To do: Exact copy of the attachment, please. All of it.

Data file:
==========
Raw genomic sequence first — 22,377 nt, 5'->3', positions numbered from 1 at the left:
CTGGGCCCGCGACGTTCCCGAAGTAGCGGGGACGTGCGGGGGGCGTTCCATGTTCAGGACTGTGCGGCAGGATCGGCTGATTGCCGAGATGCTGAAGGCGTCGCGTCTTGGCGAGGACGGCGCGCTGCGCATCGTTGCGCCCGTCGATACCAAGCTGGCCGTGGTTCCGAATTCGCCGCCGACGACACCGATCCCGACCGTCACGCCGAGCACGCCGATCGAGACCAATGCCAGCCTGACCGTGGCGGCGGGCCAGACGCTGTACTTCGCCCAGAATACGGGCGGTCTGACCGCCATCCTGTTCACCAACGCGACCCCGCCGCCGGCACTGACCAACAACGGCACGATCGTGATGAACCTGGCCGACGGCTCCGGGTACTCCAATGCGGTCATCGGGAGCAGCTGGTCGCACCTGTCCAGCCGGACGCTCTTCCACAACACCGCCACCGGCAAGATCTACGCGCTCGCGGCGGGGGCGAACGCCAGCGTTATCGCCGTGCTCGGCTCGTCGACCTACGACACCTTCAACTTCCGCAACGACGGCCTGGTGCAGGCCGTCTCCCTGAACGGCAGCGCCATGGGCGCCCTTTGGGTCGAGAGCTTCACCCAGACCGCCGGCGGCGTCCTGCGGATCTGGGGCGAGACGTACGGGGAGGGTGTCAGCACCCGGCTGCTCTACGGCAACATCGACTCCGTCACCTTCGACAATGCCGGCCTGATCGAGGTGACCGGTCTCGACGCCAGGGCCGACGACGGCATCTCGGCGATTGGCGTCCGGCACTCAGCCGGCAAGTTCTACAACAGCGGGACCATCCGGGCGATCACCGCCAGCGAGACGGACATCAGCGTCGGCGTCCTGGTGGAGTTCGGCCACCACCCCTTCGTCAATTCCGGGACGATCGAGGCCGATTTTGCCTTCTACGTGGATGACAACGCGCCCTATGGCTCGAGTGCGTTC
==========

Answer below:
Raw genomic sequence first — 22,377 nt, 5'->3', positions numbered from 1 at the left:
CTGGGCCCGCGACGTTCCCGAAGTAGCGGGGACGTGCGGGGGGCGTTCCATGTTCAGGACTGTGCGGCAGGATCGGCTGATTGCCGAGATGCTGAAGGCGTCGCGTCTTGGCGAGGACGGCGCGCTGCGCATCGTTGCGCCCGTCGATACCAAGCTGGCCGTGGTTCCGAATTCGCCGCCGACGACACCGATCCCGACCGTCACGCCGAGCACGCCGATCGAGACCAATGCCAGCCTGACCGTGGCGGCGGGCCAGACGCTGTACTTCGCCCAGAATACGGGCGGTCTGACCGCCATCCTGTTCACCAACGCGACCCCGCCGCCGGCACTGACCAACAACGGCACGATCGTGATGAACCTGGCCGACGGCTCCGGGTACTCCAATGCGGTCATCGGGAGCAGCTGGTCGCACCTGTCCAGCCGGACGCTCTTCCACAACACCGCCACCGGCAAGATCTACGCGCTCGCGGCGGGGGCGAACGCCAGCGTTATCGCCGTGCTCGGCTCGTCGACCTACGACACCTTCAACTTCCGCAACGACGGCCTGGTGCAGGCCGTCTCCCTGAACGGCAGCGCCATGGGCGCCCTTTGGGTCGAGAGCTTCACCCAGACCGCCGGCGGCGTCCTGCGGATCTGGGGCGAGACGTACGGGGAGGGTGTCAGCACCCGGCTGCTCTACGGCAACATCGACTCCGTCACCTTCGACAATGCCGGCCTGATCGAGGTGACCGGTCTCGACGCCAGGGCCGACGACGGCATCTCGGCGATTGGCGTCCGGCACTCAGCCGGCAAGTTCTACAACAGCGGGACCATCCGGGCGATCACCGCCAGCGAGACGGACATCAGCGTCGGCGTCCTGGTGGAGTTCGGCCACCACCCCTTCGTCAATTCCGGGACGATCGAGGCCGATTTTGCCTTCTACGTGGATGACAACGCGCCCTATGGCTCGAGTGCGTTC